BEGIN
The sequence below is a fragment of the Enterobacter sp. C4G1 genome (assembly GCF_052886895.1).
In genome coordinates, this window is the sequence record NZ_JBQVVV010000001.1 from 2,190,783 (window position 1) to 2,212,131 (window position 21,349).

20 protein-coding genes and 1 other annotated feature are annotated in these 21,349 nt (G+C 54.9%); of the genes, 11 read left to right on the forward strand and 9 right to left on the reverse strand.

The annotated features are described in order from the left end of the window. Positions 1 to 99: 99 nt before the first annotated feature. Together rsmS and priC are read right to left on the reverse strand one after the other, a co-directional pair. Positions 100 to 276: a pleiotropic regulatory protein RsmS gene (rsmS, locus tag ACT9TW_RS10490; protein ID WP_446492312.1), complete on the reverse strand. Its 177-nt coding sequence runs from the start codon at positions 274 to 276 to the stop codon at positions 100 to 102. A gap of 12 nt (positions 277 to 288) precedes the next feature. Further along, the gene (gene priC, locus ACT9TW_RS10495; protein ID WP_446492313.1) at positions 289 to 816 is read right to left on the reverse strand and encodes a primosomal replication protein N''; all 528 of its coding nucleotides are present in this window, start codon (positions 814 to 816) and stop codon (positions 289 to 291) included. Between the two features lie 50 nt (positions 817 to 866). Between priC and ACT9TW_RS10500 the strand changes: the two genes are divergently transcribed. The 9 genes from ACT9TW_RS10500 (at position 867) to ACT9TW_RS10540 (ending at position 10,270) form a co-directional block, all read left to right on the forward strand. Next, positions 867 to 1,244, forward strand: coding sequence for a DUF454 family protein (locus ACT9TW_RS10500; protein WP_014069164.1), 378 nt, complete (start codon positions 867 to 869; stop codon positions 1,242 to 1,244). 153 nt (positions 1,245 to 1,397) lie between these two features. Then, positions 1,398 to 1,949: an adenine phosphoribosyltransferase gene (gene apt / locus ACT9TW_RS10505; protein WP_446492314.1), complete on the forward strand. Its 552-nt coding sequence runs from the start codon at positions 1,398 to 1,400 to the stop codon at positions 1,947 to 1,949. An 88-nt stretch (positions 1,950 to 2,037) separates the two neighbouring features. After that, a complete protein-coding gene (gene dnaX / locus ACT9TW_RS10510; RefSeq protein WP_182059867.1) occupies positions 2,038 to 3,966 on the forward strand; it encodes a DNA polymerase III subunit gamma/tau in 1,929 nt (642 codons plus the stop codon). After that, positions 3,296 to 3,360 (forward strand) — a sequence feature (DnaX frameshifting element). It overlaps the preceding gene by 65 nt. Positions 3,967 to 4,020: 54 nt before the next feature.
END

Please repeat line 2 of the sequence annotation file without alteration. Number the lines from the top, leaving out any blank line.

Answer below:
In genome coordinates, this window is the sequence record NZ_JBQVVV010000001.1 from 2,190,783 (window position 1) to 2,212,131 (window position 21,349).